EasyJet Planning To Fly 60% Of Its Pre-COVID-19 Pandemic Capacity During July-September Period
EasyJet is planning to fly 60% of its pre-COVID-19 pandemic capacity during the July-September period as a travel recovery takes hold in mainland Europe, and the UK is expected to catch up in the comi...
EasyJet is planning to fly 60% of its pre-COVID-19 pandemic capacity during the July-September period as a travel recovery takes hold in mainland Europe, and the UK is expected to catch up in the coming weeks.
The British airline said that it is confident on demand for the summer and autumn, issuing its most buoyant update since the start of the pandemic almost a year and a half ago, and allowing it to lift capacity from just 17% of 2019 levels in March-June.
The travel pick-up has to date been led by the European Union, said easyJet, leading it to shift planes from Britain to markets including Scandinavia and Holland.
Two-thirds of bookings are currently coming from the rest of Europe, while normally its business is evenly split between the UK and the continent, but easyJet expects that to change now travel rules for fully-vaccinated UK residents have been relaxed.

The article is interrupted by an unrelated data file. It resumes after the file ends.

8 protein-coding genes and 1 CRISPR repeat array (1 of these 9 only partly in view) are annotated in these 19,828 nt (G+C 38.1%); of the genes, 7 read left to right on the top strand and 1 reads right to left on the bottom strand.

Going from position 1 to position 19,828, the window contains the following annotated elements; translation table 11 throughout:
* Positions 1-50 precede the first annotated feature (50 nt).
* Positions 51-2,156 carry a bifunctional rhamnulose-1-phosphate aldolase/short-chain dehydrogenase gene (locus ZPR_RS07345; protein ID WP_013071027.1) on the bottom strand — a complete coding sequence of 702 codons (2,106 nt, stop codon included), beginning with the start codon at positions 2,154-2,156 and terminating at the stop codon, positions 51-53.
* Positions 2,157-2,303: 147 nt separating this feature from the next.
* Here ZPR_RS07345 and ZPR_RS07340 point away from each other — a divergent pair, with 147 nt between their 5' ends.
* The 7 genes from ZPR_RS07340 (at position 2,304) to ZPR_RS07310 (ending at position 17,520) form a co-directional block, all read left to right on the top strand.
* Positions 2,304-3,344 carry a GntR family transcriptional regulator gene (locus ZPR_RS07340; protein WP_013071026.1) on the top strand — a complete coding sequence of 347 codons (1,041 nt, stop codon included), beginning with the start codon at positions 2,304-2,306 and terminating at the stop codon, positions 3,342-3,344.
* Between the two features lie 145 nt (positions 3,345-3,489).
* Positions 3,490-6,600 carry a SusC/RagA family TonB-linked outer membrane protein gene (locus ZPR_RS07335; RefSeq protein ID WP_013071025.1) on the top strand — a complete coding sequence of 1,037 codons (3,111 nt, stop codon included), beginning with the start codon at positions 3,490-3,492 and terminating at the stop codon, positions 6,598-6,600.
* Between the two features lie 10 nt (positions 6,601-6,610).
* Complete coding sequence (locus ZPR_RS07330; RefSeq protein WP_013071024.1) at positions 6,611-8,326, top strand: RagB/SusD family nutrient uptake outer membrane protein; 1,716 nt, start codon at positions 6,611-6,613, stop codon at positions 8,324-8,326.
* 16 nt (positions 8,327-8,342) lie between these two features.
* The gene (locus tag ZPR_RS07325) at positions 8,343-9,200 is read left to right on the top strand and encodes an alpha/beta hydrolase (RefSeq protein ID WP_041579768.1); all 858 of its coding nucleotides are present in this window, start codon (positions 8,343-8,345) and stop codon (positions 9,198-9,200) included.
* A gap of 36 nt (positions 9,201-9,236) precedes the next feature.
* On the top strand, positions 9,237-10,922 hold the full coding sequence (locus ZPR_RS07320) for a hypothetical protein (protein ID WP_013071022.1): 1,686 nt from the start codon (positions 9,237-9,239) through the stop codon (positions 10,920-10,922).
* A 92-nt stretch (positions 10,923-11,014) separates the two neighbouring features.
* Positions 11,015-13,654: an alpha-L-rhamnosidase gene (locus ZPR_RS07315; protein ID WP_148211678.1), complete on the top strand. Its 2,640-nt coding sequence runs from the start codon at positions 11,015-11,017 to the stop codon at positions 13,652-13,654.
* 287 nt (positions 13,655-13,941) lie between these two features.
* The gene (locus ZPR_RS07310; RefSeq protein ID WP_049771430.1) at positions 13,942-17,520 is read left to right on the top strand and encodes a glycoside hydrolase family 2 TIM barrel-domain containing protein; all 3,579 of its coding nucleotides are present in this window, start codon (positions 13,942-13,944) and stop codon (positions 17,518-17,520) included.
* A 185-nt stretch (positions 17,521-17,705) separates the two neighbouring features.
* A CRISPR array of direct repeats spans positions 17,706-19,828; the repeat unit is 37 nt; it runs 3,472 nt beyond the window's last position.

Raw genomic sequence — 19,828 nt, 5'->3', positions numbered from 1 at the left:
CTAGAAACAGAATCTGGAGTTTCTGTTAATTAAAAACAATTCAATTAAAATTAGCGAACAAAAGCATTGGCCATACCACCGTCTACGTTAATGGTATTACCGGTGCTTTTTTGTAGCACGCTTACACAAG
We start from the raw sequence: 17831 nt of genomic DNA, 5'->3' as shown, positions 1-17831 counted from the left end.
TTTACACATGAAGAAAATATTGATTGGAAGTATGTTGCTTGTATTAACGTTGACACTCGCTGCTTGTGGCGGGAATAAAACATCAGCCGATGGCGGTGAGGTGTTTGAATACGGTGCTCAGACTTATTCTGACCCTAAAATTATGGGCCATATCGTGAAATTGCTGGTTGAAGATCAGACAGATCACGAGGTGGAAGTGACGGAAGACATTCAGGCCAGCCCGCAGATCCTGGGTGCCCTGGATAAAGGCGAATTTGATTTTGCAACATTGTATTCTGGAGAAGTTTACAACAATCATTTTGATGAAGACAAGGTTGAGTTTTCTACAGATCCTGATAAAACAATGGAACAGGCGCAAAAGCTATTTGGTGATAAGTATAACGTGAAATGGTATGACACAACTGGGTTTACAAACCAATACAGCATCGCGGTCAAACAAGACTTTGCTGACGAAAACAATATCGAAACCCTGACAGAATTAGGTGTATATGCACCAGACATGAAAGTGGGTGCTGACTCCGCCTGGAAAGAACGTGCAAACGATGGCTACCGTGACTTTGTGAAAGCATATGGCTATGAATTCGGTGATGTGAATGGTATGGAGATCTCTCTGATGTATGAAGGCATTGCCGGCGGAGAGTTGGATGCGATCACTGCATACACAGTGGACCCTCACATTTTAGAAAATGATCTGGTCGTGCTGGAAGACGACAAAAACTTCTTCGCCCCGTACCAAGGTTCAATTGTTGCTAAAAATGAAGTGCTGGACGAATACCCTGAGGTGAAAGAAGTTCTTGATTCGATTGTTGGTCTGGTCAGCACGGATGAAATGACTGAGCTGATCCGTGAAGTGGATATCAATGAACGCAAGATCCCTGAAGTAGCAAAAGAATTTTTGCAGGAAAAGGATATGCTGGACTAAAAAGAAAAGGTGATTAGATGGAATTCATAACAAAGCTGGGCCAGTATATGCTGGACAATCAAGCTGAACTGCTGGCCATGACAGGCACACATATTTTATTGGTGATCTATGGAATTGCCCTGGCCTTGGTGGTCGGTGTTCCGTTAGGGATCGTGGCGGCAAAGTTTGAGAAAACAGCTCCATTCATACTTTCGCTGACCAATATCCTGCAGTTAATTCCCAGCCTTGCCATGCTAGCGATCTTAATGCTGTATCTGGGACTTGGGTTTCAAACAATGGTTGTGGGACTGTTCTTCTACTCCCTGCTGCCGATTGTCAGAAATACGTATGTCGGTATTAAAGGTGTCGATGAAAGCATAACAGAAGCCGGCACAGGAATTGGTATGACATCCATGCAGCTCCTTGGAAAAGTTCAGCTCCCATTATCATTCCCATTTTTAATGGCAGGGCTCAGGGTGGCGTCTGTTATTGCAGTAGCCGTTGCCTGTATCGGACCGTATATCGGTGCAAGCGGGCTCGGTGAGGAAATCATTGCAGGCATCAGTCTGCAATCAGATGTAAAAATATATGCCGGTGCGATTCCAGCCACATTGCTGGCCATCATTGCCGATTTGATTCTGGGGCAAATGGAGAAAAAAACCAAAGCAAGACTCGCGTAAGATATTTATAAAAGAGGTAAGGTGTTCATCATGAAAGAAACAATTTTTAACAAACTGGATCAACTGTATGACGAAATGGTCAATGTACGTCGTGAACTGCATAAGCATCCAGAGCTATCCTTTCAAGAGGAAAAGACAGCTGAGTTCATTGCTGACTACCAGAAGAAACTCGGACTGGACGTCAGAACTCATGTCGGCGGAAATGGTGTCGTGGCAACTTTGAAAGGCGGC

EasyJet Chief Executive Statements
"I have absolutely no doubt in my mind that the UK demand will follow the same pattern that we're seeing outside the UK in mainland Europe," easyJet chief executive Johan Lundgren told reporters.
Lundgren has been one of the most vocal critics of the UK's approach to travel over the last two months, slamming last-minute changes which have resulted in booking surges and mass cancellations.
The UK should add more countries to its "green list" of low-risk destinations, Lundgren said.
Asked about worries quarantine could be reintroduced for Britons returning from Spain, as it was for France recently, he said that easyJet is flexible.
"We set ourselves up to be able to cope with shifting demands," he said.
EasyJet stock has lost approximately 20% of its value over the last month over worries about the impact of strict UK travel rules.
EasyJet, which has shed staff, cut the size of its fleet and taken on new debt to survive, said that it is well-placed financially, with £2.9 billion of liquidity, and has cut costs to improve its cash burn rate.
But it said that limited visibility and ongoing uncertainty mean that it cannot provide guidance for the rest of the year. For the three months to June 30, easyJet recorded a pre-tax loss of £318 million.